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Celebrate World Water Day: Four Power Plant Cooling Trends Help Us Party More Responsibly

This Saturday is World Water Day, and this year the focus is on the link between water and energy, a topic dear to my heart. Last year I offered some suggestions on how to celebrate World Water Day by focusing on saving energy. But we need the power sector to do its part, too. And, in some notable ways, it is. Here are four. Read More

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Renewable Energy Opponents at it Again in Kansas, but Wind (and Solar!) Power Forge Ahead

ALEC and their fossil fuel-funded cohorts are taking yet another crack at undermining renewable energy policy in Kansas. Fortunately, their ill-conceived antics are not distracting wind and solar development from moving full steam ahead. Read More

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At the Nexus of Energy and Water, 3 Reasons Why NEWS is Good News

A new bill from two Senate leaders looks to bring some semblance of rationality to federal energy-water work. Here are three reasons why the Nexus of Energy and Water for Sustainability Act of 2014 is welcome news. Read More

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Will Tesla be a Game-Changer for Battery Energy Storage?

Last week Tesla, an electric car manufacturer based in Palo Alto, made national news by announcing it intends to launch a “Gigafactory” to produce lithium-ion batteries for at least 500,000 vehicles by 2020. This is no small potatoes. The level of battery production Tesla envisions is equivalent to the lithium ion batteries produced worldwide last year. Read More

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The Economic Impacts of Future Coal Production in West Virginia

Last month colleagues and I published a paper in the journal Environmental Research Letters, focusing on the economic impacts of future coal production on West Virginia. Using scenarios for projected coal production published by the Energy Information Administration in its Annual Energy Outlook, we set out to understand how these projections might impact the economy of West Virginia, the second largest coal-producing state in the United States. Read More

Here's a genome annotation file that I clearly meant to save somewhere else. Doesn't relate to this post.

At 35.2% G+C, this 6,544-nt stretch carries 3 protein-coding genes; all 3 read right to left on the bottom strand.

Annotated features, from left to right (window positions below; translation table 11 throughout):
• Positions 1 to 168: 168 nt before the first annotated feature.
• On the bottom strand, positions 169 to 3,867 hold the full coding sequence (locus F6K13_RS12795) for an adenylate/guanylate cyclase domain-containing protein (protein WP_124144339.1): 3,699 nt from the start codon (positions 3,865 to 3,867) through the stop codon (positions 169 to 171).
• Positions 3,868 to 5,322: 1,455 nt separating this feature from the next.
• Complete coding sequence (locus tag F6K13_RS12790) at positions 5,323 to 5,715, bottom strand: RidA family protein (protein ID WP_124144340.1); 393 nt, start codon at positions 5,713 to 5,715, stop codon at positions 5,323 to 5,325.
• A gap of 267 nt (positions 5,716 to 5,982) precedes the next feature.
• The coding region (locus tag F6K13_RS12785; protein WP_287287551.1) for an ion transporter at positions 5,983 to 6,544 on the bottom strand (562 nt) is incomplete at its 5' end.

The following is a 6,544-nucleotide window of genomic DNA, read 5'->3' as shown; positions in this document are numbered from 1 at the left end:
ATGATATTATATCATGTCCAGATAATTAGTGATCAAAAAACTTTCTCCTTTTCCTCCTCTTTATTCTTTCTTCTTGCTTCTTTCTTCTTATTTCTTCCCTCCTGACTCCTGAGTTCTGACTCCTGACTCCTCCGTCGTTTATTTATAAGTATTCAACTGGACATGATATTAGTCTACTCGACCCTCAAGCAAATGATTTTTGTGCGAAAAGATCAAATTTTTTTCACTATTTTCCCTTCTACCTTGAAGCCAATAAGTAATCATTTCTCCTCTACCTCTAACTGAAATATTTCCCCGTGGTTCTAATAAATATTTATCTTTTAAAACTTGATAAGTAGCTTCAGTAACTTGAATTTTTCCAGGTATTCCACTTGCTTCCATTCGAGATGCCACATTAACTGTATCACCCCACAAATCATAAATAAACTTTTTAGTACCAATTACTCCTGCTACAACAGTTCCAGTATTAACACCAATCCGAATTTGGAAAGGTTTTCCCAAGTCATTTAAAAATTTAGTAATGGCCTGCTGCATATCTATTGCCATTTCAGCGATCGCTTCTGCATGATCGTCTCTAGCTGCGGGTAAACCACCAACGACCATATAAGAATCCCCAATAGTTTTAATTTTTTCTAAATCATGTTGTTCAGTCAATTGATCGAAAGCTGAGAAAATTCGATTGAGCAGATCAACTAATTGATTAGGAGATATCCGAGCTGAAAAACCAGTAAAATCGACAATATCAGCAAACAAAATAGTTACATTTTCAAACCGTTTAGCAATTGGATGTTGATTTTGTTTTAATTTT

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Another Step Forward for Cape Wind: Federal Court Upholds Decade-Long Review Process

A federal court has rejected the latest legal bid to stop what will very likely be the nation’s first offshore wind farm, Cape Wind. That’s good news for the project, and for all of us who are counting on having offshore wind as a powerful new tool in our clean energy belt. Read More

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Grid Security and Renewable Energy: Too Much Information, or Not Enough?

Grid authorities have been pushed to address physical attacks on the grid by recent reports of grid insecurity, most of which are not public. Detailed information about electric grid infrastructure is classified for homeland security. Read More

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How to Rescue Us from High Energy Bills? Energy Efficiency!

High energy bills and repeated debate over retiring old fossil-fuel plants are reminders that the market has failed to make the most profitable investments, and the regulators have failed to direct utilities to deliver the lowest cost energy supplies. The market is missing “more than $1 trillion in value through 2020.” That is the conclusion of international consulting firm McKinsey & Co. in Dec 2013. The choice is NOT burn coal or freeze in the dark. Read More

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Michigan Can Triple Its Use of Renewable Energy at Virtually No Additional Cost

With Governor Snyder’s recent announcement of clean energy goals for Michigan, the conversation is quickly developing around the future role of renewable energy in the state. To help inform that conversation, a newly released analysis by my UCS colleagues and me found that Michigan can triple its use of renewable energy — from 10 percent in 2015 to 33 percent in 2030 — at virtually no cost to consumers. Here’s how. Read More

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Women, Renewable Energy, and International Women’s Day: A Conversation with WoWE

In anticipation of International Women’s Day this weekend, I caught up with Kristen Graf, the executive director of Women of Wind Energy (and an esteemed former colleague). Below are notes from our conversation, with bonus links and added emphases. Read More

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